How corrective exercise can help sciatica


Sciatica is the irritation or compression of the sciatic nerve which originates in the lower spine and runs through the buttocks and down the legs.  Although very painful, sciatica is the cause of an underlying issue which I explore here in this article.  I also explain the value of exercise in helping to relieve discomfort and for management of sciatica going forwards.  

Sciatica is the irritation or compression of the sciatic nerve which originates in the lower spine and runs through the buttocks and down the legs.  Symptoms are often pain of varying degrees described as burning or tingling or a sharp stab in and around the buttock and down the legs and can also be accompanied by numbness, tingling, a giving way of the leg or a sense of weakness. Pain may also worsen with sitting and can make walking difficult.

Although sciatica can be debilitatingly painful the pain and irritation of the nerve is a symptom of the underlying cause which could be from a disc bulge or prolapse, disc degeneration, stenosis, spondylolisthesis,  piriformis syndrome and sacro-iliac dysfunction.  Any of these causes can compromise the exit of the nerve from the spine and compress it causing pain.  

The symptoms versus the cause 

The point I would like to emphasise here is the underlying cause - if we can get to the root of the problem and manage it effectively the symptoms of sciatica will go away.

Often sciatica is caused by a structure like a disc pushing on a nerve.  It is true you cannot fix structural damage but you can improve alignment, stability and strength of the surrounding area.  Malaglined discs are often associated with poor posture or weakness of the surrounding muscles.  Without wanting to complicate things further, an initial problem starting elsewhere in the body can cause the spine to adapt and change thus leading to sciatica.  Ideally when treating an injury or chronic pain the body should be observed as a whole.  

Exercise is essential

This is where exercise becomes invaluable as part of a long term recovery plan for sciatica sufferers because corrective exercise can help realign poor posture and strengthen weak muscles.    

Stretching can ease off localised tension that a muscle takes on when the nerve begins to hurt.  Exercise helps to strengthen weak areas of the spine, core and pelvis.  This in turn can improve alignment of the spine and reduce the pressure on the nerves.  As posture improves and the individual becomes stronger the chances of reoccurrence are reduced.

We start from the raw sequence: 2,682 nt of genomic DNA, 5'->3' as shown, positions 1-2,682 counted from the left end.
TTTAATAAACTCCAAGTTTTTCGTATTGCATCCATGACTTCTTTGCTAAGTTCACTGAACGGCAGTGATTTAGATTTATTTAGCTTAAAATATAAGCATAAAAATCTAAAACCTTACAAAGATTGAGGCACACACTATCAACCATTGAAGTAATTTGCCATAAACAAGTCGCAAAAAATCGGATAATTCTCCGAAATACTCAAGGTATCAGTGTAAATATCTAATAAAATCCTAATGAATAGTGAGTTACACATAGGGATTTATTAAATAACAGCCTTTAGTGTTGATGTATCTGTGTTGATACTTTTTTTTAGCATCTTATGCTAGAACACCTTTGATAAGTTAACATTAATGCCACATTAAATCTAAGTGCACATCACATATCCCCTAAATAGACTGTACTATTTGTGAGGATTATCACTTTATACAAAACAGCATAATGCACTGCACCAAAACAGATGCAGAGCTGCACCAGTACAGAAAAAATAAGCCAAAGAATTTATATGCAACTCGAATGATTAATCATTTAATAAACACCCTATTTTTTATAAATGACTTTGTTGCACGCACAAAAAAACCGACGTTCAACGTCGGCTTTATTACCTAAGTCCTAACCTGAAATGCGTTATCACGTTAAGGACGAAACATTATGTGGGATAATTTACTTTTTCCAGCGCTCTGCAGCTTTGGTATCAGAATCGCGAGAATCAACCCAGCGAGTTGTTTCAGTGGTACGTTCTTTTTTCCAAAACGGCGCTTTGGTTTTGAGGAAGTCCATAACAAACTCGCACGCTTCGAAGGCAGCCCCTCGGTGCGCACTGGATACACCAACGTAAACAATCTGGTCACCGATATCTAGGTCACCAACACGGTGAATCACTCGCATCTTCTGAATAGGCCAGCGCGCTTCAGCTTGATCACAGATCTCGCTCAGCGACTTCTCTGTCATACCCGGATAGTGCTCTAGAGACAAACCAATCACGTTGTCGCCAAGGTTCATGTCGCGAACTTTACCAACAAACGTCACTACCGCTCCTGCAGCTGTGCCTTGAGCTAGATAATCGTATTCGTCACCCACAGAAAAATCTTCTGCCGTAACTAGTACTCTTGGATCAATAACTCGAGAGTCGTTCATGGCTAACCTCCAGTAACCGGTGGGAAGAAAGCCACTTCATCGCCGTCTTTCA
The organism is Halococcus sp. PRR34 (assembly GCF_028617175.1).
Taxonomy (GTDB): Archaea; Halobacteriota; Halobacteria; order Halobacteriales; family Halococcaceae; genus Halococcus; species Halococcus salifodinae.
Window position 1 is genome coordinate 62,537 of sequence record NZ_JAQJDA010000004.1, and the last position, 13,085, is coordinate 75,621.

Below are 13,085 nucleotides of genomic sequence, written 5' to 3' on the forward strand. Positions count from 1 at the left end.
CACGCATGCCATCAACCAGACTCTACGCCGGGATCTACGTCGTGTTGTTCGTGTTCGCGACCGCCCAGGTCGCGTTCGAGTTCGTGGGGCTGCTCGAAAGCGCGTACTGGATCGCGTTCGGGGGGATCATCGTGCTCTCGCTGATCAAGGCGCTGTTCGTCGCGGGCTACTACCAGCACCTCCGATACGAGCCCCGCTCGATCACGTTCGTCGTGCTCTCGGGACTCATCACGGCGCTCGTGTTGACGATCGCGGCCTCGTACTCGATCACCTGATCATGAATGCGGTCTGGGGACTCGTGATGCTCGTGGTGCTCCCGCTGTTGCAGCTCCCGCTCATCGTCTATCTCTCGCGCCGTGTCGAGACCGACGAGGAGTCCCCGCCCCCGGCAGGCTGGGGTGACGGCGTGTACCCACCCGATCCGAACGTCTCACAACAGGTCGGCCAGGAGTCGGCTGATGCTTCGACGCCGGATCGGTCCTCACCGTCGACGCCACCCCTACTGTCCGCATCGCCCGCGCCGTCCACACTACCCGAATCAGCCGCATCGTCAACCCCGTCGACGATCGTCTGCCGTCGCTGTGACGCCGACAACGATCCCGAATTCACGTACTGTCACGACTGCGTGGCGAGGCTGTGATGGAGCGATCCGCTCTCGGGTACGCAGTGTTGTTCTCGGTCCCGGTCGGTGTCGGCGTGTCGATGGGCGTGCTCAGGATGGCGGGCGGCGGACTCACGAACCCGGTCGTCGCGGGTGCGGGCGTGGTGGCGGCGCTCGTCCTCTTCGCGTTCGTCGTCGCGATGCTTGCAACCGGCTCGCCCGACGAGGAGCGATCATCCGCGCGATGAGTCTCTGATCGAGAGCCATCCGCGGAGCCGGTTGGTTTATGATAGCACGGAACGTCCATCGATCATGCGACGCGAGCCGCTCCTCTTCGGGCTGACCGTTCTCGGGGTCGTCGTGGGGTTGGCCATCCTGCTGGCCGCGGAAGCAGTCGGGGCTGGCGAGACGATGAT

John Medina explains in his book Brain Rules how exercise also helps to increase the growth of new blood vessels throughout the body to get  deeper access into the tissues.  This helps the tissues dispose of toxic waste that builds up in and around an injury and areas of pain.  The more you exercise, the more tissues you can reach and the more toxic waste you can get rid of.  Exercise actually physically aids your recovery.  

What exercise can I do?

It is common to give stretches for sciatica because the affected muscles and the sciatic nerve itself can be stretched and this provides a certain amount of short term relief.  sciatic stretches alone are usually not enough to make a long term change to symptoms.  They are, however, a valuable inclusion in a bespoke series of exercises given to an individual.  Stretching and mobilisation of the fascia (connective tissues) and nerve flossing techniques are also common inclusions for sciatica exercise programmes. 

Exercise for sciatica is focussed around relieving discomfort and realigning, stabilising and strengthening areas of weakness as well as opening up areas of tightness that are contributing to poor alignment.  Finding out what the underlying causes are is imperative as it determines what exercise is needed.  Exercises given for disc related issues are almost the opposite for stenosis and spondylitis.  Ideally exercise should be bespoke to the postural needs of each individual.

What can I do now?

Ideally seek out a specialist in corrective rehabilitative exercise who can assess your  whole body postural alignment.  It is increasingly common to hear and see of patients doing their exercises poorly or completely wrong which can make symptoms worse.  It is imperative to do your exercises with good form and it is advisable to do them under the observation of a corrective exercise specialist like we have here at Precision Movement.  This is mainly because your body will have a preferred way (poor alignment way) of doing movement and with each repetition you do you'll need to remember and apply newly learned alignment to make desired changes.  From personal experience of this in my practice, for the first 3-4 weeks each repetition of movement requires a correction of alignment from me to the client until they start to learn new patterns of movement and create programmes in the brain for the new alignment.